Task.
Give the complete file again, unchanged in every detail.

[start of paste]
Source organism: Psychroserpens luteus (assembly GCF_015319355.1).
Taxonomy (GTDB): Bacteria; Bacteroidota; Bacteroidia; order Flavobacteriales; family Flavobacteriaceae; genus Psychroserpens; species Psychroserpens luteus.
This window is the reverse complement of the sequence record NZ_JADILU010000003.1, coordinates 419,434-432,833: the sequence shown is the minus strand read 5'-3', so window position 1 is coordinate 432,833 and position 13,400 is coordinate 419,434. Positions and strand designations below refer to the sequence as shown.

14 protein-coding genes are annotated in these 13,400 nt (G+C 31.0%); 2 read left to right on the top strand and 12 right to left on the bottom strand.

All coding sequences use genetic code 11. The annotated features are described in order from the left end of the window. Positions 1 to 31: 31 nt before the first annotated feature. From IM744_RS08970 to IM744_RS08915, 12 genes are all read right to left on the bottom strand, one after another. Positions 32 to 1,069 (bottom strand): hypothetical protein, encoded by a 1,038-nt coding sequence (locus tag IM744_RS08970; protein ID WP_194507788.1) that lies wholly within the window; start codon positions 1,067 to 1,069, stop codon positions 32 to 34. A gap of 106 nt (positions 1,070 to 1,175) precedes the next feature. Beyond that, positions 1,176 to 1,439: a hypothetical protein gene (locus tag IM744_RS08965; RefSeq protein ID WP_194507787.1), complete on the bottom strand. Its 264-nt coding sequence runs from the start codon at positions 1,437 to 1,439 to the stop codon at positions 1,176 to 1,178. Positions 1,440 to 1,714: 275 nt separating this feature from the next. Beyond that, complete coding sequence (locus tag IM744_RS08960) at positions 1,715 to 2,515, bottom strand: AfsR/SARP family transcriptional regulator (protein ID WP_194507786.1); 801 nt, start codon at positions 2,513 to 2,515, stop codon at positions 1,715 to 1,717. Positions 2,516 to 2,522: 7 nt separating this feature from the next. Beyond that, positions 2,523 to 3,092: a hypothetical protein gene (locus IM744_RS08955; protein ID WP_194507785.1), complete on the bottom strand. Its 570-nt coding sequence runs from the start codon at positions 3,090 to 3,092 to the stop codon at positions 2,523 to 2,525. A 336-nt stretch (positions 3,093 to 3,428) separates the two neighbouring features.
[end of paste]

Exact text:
Source organism: Psychroserpens luteus (assembly GCF_015319355.1).
Taxonomy (GTDB): Bacteria; Bacteroidota; Bacteroidia; order Flavobacteriales; family Flavobacteriaceae; genus Psychroserpens; species Psychroserpens luteus.
This window is the reverse complement of the sequence record NZ_JADILU010000003.1, coordinates 419,434-432,833: the sequence shown is the minus strand read 5'-3', so window position 1 is coordinate 432,833 and position 13,400 is coordinate 419,434. Positions and strand designations below refer to the sequence as shown.

14 protein-coding genes are annotated in these 13,400 nt (G+C 31.0%); 2 read left to right on the top strand and 12 right to left on the bottom strand.

All coding sequences use genetic code 11. The annotated features are described in order from the left end of the window. Positions 1 to 31: 31 nt before the first annotated feature. From IM744_RS08970 to IM744_RS08915, 12 genes are all read right to left on the bottom strand, one after another. Positions 32 to 1,069 (bottom strand): hypothetical protein, encoded by a 1,038-nt coding sequence (locus tag IM744_RS08970; protein ID WP_194507788.1) that lies wholly within the window; start codon positions 1,067 to 1,069, stop codon positions 32 to 34. A gap of 106 nt (positions 1,070 to 1,175) precedes the next feature. Beyond that, positions 1,176 to 1,439: a hypothetical protein gene (locus tag IM744_RS08965; RefSeq protein ID WP_194507787.1), complete on the bottom strand. Its 264-nt coding sequence runs from the start codon at positions 1,437 to 1,439 to the stop codon at positions 1,176 to 1,178. Positions 1,440 to 1,714: 275 nt separating this feature from the next. Beyond that, complete coding sequence (locus tag IM744_RS08960) at positions 1,715 to 2,515, bottom strand: AfsR/SARP family transcriptional regulator (protein ID WP_194507786.1); 801 nt, start codon at positions 2,513 to 2,515, stop codon at positions 1,715 to 1,717. Positions 2,516 to 2,522: 7 nt separating this feature from the next. Beyond that, positions 2,523 to 3,092: a hypothetical protein gene (locus IM744_RS08955; protein ID WP_194507785.1), complete on the bottom strand. Its 570-nt coding sequence runs from the start codon at positions 3,090 to 3,092 to the stop codon at positions 2,523 to 2,525. A 336-nt stretch (positions 3,093 to 3,428) separates the two neighbouring features.